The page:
Podcast 4: How to Get Your Startup to IPO with Dave Hersh - Craftsman Founder

Podcast 4: How to Get Your Startup to IPO with Dave Hersh

Many founders hope to one day take their company public on the stock market and have it be worth over $1B+ in market cap. To Dave Hersh, this dream is a reality with Jive Software, a company he founded and lead for 8 years and through 3 different business models.

In one of the 3 business model changes, Dave had to let go of $15M of revenue in a profitable business with happy customers to turn Jive into a company that could go public.

Dave also happens to be one of my personal mentors and friends. This week we have the honor of interviewing Dave, who runs a brilliant startup blog and often talks about founder’s impatience.


Show Notes

  • You were involved for 8 years and stepped out right before it went public. Can you tell us why? My work/life balance was unbalanced, I was traveling too much and it was putting too much strain on my relationship with my family.
  • What did you learn about work/life balance? You, as the founder, set the terms of work/life balance for yourself and for everyone at your company and manically spending all your waking hours doing your startup is not a requirement of success.
  • Can you tell us about any bad startup ideas you had before Jive and how you knew Jive was different? Many of the “bad” ideas, we did them as part of Jive. You always have to keep looking for bigger opportunities for the business, you should never fall in love so much with any one idea that it blinds you from doing something better.
  • What are the top 3 most common mistakes that you see startup founders make?
  1. Trying to scale your idea or company prematurely before you have proven your business idea… see the Startup Genome Project’s Report on the #1 cause of startup failure (74% of high growth internet startups fail due to premature scaling).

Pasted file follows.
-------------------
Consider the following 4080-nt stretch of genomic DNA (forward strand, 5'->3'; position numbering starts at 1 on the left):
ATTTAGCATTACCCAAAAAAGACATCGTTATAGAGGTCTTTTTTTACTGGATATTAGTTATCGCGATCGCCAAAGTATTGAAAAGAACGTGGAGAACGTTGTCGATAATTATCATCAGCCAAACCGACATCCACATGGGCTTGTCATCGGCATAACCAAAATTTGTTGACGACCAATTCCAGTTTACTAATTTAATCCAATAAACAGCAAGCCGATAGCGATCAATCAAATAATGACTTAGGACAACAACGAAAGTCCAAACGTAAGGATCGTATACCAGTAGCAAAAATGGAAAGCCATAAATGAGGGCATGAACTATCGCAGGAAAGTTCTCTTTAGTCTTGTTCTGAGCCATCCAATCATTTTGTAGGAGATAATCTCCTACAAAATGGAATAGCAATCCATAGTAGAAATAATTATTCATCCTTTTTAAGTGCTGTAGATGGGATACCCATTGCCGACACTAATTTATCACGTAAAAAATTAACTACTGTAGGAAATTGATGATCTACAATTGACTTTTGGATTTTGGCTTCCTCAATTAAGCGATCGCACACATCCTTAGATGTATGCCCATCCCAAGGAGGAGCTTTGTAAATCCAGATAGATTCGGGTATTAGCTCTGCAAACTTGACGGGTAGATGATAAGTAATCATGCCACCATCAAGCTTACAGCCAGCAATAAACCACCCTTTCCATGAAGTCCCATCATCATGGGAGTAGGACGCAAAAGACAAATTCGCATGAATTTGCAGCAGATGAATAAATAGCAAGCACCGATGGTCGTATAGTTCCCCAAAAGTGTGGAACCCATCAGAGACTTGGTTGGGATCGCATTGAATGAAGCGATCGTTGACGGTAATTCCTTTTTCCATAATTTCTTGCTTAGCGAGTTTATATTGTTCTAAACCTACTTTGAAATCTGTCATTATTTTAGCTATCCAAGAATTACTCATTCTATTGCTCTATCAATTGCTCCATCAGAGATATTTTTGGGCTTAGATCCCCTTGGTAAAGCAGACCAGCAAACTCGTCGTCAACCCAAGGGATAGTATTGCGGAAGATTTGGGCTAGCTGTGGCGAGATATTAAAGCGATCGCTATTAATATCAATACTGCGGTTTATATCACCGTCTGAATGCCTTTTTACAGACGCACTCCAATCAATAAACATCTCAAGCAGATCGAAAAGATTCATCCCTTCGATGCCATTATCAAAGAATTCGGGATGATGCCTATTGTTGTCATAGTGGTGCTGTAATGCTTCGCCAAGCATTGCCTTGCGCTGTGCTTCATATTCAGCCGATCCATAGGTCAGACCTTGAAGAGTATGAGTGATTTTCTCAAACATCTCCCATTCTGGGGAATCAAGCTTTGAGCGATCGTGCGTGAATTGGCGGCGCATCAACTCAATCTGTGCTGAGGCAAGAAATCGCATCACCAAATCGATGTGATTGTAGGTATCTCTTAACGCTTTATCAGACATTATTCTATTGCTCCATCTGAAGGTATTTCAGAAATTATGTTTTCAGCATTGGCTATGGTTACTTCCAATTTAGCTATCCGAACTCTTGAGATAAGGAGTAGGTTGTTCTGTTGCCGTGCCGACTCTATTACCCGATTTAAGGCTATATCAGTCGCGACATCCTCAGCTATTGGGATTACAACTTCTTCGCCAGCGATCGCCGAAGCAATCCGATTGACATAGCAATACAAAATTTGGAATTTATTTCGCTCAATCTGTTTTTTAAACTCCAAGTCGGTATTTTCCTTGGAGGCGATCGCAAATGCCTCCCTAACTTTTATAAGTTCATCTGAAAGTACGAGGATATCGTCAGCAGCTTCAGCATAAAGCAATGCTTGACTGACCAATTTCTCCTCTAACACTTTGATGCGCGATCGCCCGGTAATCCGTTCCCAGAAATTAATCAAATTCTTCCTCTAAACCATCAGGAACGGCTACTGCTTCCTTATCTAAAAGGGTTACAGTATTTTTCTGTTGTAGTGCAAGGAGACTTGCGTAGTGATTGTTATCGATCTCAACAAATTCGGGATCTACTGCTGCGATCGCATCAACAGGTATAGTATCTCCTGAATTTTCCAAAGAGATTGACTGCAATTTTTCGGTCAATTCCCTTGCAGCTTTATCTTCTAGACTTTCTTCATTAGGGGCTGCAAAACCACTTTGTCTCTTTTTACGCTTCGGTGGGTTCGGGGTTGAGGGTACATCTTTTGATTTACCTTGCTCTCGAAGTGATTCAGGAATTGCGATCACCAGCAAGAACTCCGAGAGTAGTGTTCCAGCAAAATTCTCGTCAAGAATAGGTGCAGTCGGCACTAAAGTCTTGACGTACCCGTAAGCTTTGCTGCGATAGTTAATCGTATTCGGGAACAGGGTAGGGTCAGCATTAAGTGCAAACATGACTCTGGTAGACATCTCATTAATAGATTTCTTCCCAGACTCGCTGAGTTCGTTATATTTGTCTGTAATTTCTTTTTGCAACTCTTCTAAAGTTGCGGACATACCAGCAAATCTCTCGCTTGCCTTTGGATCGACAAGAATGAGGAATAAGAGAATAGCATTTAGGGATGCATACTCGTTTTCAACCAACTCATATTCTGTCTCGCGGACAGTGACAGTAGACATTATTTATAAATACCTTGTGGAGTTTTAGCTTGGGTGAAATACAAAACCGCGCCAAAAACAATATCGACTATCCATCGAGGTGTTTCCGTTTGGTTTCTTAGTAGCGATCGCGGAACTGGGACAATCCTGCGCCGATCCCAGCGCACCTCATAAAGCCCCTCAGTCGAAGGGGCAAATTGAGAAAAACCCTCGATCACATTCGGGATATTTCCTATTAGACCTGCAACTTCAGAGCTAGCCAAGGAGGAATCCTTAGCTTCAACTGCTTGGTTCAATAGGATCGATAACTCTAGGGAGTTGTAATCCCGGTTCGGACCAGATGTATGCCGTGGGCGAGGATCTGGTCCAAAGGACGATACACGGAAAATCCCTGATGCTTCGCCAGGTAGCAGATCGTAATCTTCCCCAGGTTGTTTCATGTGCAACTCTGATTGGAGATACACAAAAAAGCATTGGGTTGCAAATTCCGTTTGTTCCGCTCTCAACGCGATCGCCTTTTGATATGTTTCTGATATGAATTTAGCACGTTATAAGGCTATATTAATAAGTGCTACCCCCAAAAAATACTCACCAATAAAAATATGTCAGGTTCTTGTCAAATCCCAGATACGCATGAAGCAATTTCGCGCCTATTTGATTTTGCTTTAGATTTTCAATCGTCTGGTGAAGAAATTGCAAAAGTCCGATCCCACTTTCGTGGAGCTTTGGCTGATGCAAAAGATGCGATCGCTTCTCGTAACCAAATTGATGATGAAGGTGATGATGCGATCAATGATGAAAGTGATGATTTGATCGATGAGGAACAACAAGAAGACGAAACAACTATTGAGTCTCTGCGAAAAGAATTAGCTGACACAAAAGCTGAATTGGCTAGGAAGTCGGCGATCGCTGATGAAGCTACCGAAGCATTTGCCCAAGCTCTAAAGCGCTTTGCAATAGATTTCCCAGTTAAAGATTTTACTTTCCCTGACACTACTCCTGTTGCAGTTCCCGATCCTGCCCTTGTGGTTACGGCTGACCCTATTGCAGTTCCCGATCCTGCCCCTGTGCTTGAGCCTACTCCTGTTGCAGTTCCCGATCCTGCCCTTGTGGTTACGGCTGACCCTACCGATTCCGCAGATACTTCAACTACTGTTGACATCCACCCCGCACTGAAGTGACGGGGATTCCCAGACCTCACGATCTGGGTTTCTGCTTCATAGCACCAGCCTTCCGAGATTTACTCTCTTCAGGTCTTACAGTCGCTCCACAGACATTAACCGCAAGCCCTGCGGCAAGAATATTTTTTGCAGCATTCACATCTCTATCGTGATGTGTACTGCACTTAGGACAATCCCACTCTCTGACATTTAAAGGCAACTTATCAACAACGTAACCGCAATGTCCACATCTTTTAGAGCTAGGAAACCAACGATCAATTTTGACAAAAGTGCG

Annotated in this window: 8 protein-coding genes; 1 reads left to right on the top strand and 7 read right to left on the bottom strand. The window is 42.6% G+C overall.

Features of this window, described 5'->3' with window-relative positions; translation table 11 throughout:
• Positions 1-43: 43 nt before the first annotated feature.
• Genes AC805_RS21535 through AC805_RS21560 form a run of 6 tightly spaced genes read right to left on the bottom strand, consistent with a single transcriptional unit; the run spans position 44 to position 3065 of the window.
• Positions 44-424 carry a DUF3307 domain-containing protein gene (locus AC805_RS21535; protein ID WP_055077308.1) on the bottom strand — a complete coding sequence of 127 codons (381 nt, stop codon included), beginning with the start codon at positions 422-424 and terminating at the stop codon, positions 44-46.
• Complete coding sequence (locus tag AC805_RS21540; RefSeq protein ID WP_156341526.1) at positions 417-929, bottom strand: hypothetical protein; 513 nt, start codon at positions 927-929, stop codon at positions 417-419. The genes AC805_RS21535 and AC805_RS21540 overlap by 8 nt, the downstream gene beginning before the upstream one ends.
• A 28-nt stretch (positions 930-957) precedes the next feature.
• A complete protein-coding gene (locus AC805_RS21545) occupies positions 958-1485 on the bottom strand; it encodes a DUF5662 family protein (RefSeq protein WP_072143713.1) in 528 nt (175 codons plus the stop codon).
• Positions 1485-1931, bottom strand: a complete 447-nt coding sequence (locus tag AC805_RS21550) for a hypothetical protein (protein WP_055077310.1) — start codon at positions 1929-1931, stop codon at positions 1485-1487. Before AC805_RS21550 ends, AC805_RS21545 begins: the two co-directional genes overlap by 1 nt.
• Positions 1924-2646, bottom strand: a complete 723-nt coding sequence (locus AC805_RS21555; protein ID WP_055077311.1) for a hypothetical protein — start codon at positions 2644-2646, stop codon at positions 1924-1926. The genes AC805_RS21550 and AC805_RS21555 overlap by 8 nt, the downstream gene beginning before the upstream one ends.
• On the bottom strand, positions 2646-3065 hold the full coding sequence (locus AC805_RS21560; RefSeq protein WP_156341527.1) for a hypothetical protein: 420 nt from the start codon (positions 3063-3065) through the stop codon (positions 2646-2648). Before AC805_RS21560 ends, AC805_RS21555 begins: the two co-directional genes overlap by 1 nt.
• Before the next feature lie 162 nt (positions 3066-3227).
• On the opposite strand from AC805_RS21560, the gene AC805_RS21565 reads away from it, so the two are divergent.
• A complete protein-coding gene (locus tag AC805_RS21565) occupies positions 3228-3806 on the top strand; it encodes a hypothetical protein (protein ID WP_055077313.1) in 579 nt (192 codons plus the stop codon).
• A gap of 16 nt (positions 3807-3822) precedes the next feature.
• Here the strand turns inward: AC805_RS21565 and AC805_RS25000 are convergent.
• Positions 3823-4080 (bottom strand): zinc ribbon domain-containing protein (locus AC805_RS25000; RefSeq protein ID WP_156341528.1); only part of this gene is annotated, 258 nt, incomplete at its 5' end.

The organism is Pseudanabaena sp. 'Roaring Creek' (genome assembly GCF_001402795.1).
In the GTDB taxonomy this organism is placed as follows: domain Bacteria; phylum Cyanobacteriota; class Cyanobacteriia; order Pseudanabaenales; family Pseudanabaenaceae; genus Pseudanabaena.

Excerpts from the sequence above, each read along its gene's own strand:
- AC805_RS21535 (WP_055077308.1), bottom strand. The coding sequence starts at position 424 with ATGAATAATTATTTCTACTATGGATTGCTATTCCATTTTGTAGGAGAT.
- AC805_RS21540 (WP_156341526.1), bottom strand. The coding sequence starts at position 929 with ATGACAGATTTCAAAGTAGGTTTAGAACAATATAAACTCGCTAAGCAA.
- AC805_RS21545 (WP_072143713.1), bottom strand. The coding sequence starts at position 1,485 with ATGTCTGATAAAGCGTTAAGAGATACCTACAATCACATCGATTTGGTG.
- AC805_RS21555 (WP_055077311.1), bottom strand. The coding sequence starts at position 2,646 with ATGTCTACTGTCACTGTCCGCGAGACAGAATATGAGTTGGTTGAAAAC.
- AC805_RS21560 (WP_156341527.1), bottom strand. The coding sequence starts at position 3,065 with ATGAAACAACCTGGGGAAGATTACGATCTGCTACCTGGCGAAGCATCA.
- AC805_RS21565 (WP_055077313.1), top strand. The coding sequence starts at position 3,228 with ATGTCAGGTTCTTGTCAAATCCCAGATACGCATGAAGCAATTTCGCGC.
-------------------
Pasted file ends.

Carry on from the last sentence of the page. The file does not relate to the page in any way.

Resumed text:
2. Being dogmatic about how to do startups (seed round of funding, then an A round, then a B round, etc). You should not force a company to be bigger than it should be just because you want it to be.
  3. Ego. Many entrepreneurs feel like they need to be successful in the eyes of their peers which leads them to be dogmatic and scale their business too early.
  • What’s the best piece of advice you have ever received about starting companies? Business is really just a conversation. The better we get at conversation, storytelling, listening… the better we get at business. Read about Montaigne on the Art of Conversation on Dave’s blog.
  • A few years ago, you became a Venture Capitalist with the top VC firm Andreessen Horowitz. What has being a VC taught you about startups and founders that you didn’t realize while being a founder? My favorite entrepreneur pitches came from founders who told great stories and I always wanted to know what drove them, what compelled them to build exactly this startup.
  • How has the way you approach and think about startups changed over the years? This is not about you, and it is not about you being seen as successful and achieving. This is just about you creating something great in the world. I don’t have the same urgency to have to prove myself any more. I am just doing something that I really really love to do. I would wish this upon my younger self.
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Lucas Carlson

About the Author

Lucas Carlson

Lucas Carlson is a hands-on consultant, author and entrepreneur. He helps founders discover opportunities for growth, both for their companies and for themselves. He was the CEO and founder of AppFog, a popular startup acquired in 2013 after signing up over 100,000 developers and raising nearly $10M in venture funding from top angels and VCs.

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